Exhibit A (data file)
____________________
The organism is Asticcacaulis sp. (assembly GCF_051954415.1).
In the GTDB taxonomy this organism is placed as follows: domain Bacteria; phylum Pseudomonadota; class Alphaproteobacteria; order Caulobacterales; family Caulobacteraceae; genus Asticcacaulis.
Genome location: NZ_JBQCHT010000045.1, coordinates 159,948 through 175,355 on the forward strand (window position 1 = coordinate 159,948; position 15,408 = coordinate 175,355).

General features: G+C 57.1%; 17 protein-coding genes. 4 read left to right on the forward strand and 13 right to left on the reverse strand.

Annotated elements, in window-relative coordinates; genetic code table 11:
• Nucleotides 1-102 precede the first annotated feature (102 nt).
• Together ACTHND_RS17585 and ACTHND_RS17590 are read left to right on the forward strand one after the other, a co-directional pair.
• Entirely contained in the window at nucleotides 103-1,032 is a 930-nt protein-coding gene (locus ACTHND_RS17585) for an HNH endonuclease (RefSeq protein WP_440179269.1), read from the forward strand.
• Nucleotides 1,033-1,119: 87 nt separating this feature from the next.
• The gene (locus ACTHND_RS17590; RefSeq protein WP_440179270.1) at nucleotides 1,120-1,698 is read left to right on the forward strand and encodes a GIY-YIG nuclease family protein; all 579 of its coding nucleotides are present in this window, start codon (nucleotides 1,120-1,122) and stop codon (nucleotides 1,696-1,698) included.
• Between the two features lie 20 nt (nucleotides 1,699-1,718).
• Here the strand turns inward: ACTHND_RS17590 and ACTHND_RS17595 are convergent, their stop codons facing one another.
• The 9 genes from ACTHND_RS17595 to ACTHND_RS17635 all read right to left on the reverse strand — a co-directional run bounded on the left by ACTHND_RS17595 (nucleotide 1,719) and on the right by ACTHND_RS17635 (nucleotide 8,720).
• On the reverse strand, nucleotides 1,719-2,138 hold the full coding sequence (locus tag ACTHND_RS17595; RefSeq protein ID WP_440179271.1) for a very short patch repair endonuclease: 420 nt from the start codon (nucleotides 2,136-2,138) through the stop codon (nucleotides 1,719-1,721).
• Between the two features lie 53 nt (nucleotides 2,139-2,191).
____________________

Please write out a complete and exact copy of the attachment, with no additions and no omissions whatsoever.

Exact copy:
The organism is Asticcacaulis sp. (assembly GCF_051954415.1).
In the GTDB taxonomy this organism is placed as follows: domain Bacteria; phylum Pseudomonadota; class Alphaproteobacteria; order Caulobacterales; family Caulobacteraceae; genus Asticcacaulis.
Genome location: NZ_JBQCHT010000045.1, coordinates 159,948 through 175,355 on the forward strand (window position 1 = coordinate 159,948; position 15,408 = coordinate 175,355).

General features: G+C 57.1%; 17 protein-coding genes. 4 read left to right on the forward strand and 13 right to left on the reverse strand.

Annotated elements, in window-relative coordinates; genetic code table 11:
• Nucleotides 1-102 precede the first annotated feature (102 nt).
• Together ACTHND_RS17585 and ACTHND_RS17590 are read left to right on the forward strand one after the other, a co-directional pair.
• Entirely contained in the window at nucleotides 103-1,032 is a 930-nt protein-coding gene (locus ACTHND_RS17585) for an HNH endonuclease (RefSeq protein WP_440179269.1), read from the forward strand.
• Nucleotides 1,033-1,119: 87 nt separating this feature from the next.
• The gene (locus ACTHND_RS17590; RefSeq protein WP_440179270.1) at nucleotides 1,120-1,698 is read left to right on the forward strand and encodes a GIY-YIG nuclease family protein; all 579 of its coding nucleotides are present in this window, start codon (nucleotides 1,120-1,122) and stop codon (nucleotides 1,696-1,698) included.
• Between the two features lie 20 nt (nucleotides 1,699-1,718).
• Here the strand turns inward: ACTHND_RS17590 and ACTHND_RS17595 are convergent, their stop codons facing one another.
• The 9 genes from ACTHND_RS17595 to ACTHND_RS17635 all read right to left on the reverse strand — a co-directional run bounded on the left by ACTHND_RS17595 (nucleotide 1,719) and on the right by ACTHND_RS17635 (nucleotide 8,720).
• On the reverse strand, nucleotides 1,719-2,138 hold the full coding sequence (locus tag ACTHND_RS17595; RefSeq protein ID WP_440179271.1) for a very short patch repair endonuclease: 420 nt from the start codon (nucleotides 2,136-2,138) through the stop codon (nucleotides 1,719-1,721).
• Between the two features lie 53 nt (nucleotides 2,139-2,191).